Peter protested at first when Jesus knelt to wash his feet. Then he immediately asked for more when Jesus told him, “Unless I wash you, you have no share with me.” But Jesus also explained, “One who has bathed does not need to wash except for the feet, but is entirely clean.”

Just like our feet get dusty when we go barefoot in the summer, so can we get discouraged when we see bad things happening in the world. Yet Jesus restores us every day when we stay close to Him. When parts of our hearts get rubbed with dirt because of friction with people and hard circumstances, the psalmist promises, “He restores my soul.”

Some days we face difficult choices and tough obstacles, but they all can be only outside struggles that don’t harm our hearts when we trust Jesus to take care of us.

1. Sometimes we need to “wash” away bad attitudes towards others. Watch what words you think for a few days this week that would be mean or hurt someone if you said them out loud.

2. Think of ways you can change your attitude without agreeing with ideas that are wrong.

Read More
Psalm 23
Matthew 11:28-30

John 13:5-11

Sunday, August 27, 2017

Bird Struck! Swan

Family Devotional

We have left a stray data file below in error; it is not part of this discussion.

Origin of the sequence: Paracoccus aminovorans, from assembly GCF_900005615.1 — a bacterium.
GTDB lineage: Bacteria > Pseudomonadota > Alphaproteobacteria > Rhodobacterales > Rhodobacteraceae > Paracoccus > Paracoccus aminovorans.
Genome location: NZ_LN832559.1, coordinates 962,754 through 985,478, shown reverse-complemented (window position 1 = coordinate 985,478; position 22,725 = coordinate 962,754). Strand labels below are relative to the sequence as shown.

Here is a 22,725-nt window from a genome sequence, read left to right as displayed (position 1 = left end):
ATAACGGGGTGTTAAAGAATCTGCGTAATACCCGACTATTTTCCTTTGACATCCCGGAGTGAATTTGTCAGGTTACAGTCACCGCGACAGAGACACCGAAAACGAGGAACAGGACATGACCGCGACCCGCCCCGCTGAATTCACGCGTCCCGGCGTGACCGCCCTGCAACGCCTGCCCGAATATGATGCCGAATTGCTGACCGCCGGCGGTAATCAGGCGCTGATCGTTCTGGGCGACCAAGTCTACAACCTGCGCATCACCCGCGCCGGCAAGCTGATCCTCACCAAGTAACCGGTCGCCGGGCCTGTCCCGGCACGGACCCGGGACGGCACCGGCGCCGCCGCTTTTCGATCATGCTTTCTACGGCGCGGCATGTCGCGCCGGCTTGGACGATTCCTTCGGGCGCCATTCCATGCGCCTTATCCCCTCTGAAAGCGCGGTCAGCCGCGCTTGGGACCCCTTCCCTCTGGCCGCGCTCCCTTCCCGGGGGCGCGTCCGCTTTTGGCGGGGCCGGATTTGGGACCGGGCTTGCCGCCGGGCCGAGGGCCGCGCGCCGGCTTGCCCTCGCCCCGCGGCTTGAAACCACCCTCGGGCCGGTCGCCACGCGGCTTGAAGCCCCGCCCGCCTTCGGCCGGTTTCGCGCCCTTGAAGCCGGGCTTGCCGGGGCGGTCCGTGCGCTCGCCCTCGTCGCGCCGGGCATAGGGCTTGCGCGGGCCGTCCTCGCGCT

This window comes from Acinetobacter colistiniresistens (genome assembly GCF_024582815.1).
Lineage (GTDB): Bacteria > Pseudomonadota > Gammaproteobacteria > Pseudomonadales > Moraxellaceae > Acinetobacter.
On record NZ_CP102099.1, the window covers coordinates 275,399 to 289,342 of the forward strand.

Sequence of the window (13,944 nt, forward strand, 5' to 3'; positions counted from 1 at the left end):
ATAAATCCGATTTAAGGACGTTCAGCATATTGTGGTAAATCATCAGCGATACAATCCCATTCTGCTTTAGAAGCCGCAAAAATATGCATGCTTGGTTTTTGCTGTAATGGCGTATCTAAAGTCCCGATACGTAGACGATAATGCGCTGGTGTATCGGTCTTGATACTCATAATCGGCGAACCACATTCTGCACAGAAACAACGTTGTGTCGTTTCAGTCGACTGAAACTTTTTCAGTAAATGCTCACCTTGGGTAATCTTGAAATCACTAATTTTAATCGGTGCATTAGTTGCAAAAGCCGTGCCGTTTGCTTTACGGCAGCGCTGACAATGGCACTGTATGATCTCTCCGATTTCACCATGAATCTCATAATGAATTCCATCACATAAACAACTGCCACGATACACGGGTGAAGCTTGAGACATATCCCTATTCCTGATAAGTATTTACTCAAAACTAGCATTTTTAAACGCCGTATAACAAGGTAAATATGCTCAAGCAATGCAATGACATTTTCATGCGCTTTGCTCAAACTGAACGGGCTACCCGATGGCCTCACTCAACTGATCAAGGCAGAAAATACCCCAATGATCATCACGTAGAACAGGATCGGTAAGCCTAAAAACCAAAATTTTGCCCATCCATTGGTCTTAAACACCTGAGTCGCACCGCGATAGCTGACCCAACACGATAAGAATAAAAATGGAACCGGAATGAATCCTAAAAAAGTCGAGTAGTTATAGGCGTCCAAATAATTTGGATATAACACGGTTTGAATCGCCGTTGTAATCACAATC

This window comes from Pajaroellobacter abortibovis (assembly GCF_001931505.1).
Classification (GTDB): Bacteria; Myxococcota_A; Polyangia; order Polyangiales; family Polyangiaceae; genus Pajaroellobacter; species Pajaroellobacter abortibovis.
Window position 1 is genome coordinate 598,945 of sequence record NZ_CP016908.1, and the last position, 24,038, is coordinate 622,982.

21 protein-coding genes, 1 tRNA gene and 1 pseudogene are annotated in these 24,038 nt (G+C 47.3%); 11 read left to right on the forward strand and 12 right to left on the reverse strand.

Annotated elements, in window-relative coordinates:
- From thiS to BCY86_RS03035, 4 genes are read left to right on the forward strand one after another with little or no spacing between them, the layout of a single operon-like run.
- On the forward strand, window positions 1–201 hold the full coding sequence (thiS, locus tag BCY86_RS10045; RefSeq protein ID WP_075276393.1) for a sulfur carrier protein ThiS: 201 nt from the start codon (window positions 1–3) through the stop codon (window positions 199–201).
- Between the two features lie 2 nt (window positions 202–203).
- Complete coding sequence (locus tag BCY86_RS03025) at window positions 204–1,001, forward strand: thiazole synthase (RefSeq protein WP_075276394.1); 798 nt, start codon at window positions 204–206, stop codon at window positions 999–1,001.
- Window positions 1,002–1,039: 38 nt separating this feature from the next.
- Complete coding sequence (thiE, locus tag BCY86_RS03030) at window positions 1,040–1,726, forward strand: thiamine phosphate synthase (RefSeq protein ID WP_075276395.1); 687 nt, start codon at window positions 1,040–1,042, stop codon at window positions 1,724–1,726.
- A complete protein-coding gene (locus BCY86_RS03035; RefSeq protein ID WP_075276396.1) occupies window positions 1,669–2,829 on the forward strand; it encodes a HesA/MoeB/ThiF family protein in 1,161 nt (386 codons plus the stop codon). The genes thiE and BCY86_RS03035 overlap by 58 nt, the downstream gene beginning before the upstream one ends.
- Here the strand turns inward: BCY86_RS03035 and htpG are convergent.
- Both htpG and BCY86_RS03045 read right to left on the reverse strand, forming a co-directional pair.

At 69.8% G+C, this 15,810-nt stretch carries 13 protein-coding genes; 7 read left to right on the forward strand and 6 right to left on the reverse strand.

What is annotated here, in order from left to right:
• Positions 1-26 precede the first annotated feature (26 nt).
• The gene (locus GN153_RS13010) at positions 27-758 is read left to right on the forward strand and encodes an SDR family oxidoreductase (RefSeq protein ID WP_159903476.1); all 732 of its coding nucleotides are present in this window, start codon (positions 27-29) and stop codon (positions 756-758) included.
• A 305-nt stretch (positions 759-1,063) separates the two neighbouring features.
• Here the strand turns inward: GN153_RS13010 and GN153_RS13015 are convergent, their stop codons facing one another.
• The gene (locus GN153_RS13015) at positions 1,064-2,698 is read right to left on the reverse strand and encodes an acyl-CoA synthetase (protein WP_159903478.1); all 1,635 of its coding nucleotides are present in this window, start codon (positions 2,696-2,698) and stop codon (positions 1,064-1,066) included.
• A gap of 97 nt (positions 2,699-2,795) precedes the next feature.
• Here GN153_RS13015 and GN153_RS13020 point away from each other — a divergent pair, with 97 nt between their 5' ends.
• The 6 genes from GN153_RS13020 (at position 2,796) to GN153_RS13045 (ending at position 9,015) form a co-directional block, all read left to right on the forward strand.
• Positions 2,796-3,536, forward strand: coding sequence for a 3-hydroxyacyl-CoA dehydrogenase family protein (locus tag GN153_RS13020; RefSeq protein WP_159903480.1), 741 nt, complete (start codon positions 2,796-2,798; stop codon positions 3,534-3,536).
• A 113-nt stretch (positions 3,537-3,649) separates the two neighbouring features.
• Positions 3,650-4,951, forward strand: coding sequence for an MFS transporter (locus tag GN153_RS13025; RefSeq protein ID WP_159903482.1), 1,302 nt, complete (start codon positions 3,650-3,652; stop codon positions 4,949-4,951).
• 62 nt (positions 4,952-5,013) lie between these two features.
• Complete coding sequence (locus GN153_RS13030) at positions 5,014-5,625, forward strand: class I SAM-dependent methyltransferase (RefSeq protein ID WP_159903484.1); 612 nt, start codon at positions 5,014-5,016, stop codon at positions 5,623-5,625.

Day Twenty-Seven

“Imitate God, therefore, in everything you do, because you are his dear children. Live a life filled with love, following the example of Christ.” Ephesians 5:1

There are swan legends and stories spread throughout almost all cultures. At the heart of most of them is a tale of transformation. A good one is when the ugly duckling turns into a beautiful swan. A sad one is when a power-hungry queen changes her six stepsons into swans.

It was thought for centuries that all swans were only white. So much so that the term black swan became a symbol for the impossible. Then when a real black swan was discovered in Australia, it was a huge surprise!

A scientific term for the difference has been coined Black Swan Theory. The concept is based on the foundation that important differences happened historically and were unexpected.

Jesus prays for all His disciples to be in the world but not of the world. This concept is difficult to understand. It seems impossible. Yet that is just how Jesus lived.

He kept His heart and His values based on what mattered to God and what was true to His words.

He didn’t follow the religious leaders’ worldly definitions of possibilities, but looked to do God’s creative power instead. No matter how unexpected the action would be.

All swans have one interesting characteristic in common. A swan’s feathers do not get wet although it swims in the water. They have a special natural oil that keeps them dry.

Jesus also prayed for the Holy Spirit to cover His disciples. By his oil of presence we can learn to be in the world without getting wet.